What was it about them? Well, there werenít any. At least, not in the way I understand pillows. These Buchenwald inmates were using their metal dinner bowls as pillows. Some of the inmates have tried to roll up a few bunches of their tattered blankets to make the metal bowls more comfortable, but others have not even bothered to do that. They were probably too weak from malnutrition to care. And it was this small detail from a real concentration camp, metal pillows, that revitalized my hatred for Life Is Beautiful, made me remember what a manipulative and morally bankrupt film it was and made me want to trash it to hell.

 

     Filmmakers can choose any kind of story to make into a film. So, it is fair to ask them why they choose particular stories over others and if they choose the Holocaust or Concentration Camps as subjects for their films, you are allowed to ask them why. Sad to say, but some people choose to make films about the Holocaust for less than noble reasons. As one wag put it, ďThereís no business like Shoah businessĒ, and what that critic meant was that there is virtually no downside to making a Holocaust film.

 

     Even if your film never makes a dime, it is unlikely to be criticized harshly or thought to be a failure because well, itís about the Holocaust so it must be good, right? I mean really, what is so wrong with the Italian comic actor/director Roberto Benigniís film Life Is Beautiful?

 

     Let me recap the story for you in case it has slipped your mind. Life Is Beautiful begins in the Tuscan region of Italy in 1939 as Roberto Benigni, playing a sweet natured goofball named Guido Orefice manages to get a job in his uncleís hotel as a waiter after a series of charmingly comic misadventures. But Guidoís real dream is to open a bookstore some day. Then, due to some charmingly comic misadventures, Guido continues to bump into Dora (Nicoletta Braschi), a pretty woman who happens to be engaged to a prominent member of the local fascist government. But Guido is smitten with her and through another series of charmingly comic misadventures (including a romantic abduction on a green horse), Guido Orefice ends up marrying Dora.

 

     Cut to five years later, Guido has opened his bookstore and now has an impossibly cute son named Giosue (Giorgio Cantanari).  But the familyís happiness is coming to an end, because you see, itís 1944 and Guido Orefice has a lot to worry about because heís Jewish.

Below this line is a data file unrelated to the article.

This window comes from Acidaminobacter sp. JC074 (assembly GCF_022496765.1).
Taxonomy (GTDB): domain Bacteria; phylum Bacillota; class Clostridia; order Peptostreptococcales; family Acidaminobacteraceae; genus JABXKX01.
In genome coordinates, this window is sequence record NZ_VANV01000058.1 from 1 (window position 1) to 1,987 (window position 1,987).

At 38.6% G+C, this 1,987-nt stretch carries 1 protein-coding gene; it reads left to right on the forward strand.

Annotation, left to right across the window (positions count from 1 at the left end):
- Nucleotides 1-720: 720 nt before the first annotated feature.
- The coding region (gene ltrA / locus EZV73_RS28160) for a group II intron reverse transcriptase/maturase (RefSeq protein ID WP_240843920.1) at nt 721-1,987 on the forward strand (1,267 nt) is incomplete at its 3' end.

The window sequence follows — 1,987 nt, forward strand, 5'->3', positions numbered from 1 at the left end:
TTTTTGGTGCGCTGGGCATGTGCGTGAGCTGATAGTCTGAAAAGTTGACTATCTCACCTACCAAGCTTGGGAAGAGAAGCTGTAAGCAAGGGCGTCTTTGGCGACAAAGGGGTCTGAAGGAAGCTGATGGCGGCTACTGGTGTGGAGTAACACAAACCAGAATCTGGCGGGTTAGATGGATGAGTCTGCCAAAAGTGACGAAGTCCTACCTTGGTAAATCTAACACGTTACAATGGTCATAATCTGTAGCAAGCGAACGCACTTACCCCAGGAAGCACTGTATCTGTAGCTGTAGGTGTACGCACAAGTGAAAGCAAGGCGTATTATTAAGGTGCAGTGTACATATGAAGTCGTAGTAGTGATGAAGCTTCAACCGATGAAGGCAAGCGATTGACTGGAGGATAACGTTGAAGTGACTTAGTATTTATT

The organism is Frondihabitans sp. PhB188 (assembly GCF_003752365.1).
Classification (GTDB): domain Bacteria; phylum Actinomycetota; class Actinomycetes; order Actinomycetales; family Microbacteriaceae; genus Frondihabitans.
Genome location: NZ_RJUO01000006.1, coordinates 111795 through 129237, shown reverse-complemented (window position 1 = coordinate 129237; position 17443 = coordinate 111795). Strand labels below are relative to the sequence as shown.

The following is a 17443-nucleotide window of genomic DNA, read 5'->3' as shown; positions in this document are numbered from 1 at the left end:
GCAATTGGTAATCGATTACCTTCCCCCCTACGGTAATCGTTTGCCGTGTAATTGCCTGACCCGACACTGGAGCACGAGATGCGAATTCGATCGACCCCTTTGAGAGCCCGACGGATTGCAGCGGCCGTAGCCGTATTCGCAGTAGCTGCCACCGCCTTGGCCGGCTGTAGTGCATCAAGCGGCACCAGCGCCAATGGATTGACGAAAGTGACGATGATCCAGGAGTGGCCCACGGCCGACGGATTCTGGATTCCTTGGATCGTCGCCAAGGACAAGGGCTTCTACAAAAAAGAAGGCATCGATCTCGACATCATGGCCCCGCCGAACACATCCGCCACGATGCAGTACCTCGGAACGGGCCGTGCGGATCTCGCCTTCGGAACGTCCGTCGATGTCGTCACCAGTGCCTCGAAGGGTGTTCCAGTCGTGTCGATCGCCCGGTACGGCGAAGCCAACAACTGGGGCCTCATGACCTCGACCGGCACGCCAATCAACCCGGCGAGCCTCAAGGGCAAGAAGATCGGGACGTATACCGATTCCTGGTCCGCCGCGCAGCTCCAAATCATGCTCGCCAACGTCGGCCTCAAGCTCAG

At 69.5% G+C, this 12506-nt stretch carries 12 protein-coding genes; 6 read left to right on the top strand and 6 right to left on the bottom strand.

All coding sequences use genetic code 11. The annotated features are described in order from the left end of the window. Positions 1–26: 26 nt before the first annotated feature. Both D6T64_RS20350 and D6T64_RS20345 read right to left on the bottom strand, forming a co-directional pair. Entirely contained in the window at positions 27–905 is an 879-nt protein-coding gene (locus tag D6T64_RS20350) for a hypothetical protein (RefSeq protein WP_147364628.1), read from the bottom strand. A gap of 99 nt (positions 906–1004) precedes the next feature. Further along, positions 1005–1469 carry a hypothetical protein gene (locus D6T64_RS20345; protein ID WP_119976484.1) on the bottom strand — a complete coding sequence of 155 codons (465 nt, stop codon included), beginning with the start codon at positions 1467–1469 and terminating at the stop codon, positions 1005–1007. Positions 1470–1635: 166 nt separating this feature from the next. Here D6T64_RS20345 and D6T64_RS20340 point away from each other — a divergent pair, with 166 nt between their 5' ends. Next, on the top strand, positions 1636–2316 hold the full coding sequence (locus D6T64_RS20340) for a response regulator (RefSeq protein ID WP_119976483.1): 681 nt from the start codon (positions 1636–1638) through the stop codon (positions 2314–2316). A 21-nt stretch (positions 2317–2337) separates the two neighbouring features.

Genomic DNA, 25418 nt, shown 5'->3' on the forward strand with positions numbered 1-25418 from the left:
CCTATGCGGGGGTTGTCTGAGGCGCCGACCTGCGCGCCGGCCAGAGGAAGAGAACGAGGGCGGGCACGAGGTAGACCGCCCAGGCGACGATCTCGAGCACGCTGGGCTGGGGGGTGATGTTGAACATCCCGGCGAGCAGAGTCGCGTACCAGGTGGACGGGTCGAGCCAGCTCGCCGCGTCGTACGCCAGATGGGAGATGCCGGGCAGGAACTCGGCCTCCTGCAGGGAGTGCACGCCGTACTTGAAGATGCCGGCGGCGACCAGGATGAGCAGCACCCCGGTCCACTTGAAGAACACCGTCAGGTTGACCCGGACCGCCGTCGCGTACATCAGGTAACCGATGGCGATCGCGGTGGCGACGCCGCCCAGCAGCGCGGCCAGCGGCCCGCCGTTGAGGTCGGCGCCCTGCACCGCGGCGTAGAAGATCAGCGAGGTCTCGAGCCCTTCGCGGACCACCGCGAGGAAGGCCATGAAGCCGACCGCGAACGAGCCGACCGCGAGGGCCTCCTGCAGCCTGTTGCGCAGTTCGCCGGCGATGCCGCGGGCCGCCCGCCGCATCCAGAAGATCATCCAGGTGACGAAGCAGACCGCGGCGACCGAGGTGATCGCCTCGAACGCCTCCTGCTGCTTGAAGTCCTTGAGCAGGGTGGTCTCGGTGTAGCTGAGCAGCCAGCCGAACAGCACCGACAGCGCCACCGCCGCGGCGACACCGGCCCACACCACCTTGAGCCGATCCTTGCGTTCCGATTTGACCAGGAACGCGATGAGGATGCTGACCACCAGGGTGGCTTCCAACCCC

What?

 

     Guido Orefice is Jewish, you ask unbelievably? I know he doesnít look Jewish, is ďOreficeĒ a Jewish name perhaps? Not according to Ancestry.com, which lists ďOreficeĒ as Southern Italian in origin and it means jeweler. Letís examine this further, now, Guido Orefice does not pray in a synagogue, does not have a mezuzah on his door or a Menorah in his window or a Star of David around his neck. He does not observe any Jewish customs or Jewish dietary rules nor does he observe any Jewish holidays and he never, ever, even once says ďOy Vey!Ē So, we pretty much have to take it on his word that heís Jewish. But hey, thatís good enough for the Naziís because they send him and his family to a concentration camp.

 

     And it is here in the concentration camp that Guido decides to hide the truth about the realities of life in the camp from his son. Despite all the horror and death around him, Guido tells Giosue that they are now involved in a game where the goal is to amass 1000 points and that First Prize is a real live, full sized, actual working military tank! 

 

     And the kid believes this completely!  And why shouldnít he?  Itís not like his father would ever lie to him. True, Daddy never told Giosue he was actually Jewish and apparently Momma didnít know that either because she never mentioned it, but hey, how many of us can honestly say that at one time or another we havenít forgotten what religion we practice.

 

     Then, through a final series of charmingly comic misadventures in the concentration camp, yes, you read that correctly, Guido manages to hide the real truth about the camp from his son who ends up surviving the ordeal although Guido does not and the impossibly cute Giosue is still alive when the Americans finally come rolling into the camp with their tanks at the end of the film proving once and for all that life in a concentration camp does not have to be dreary. In fact, with a little imagination, a drop of faith and a soupcon of love, it can be ďjusta one bigga laugh!Ē (Thank you Joe Queenan.)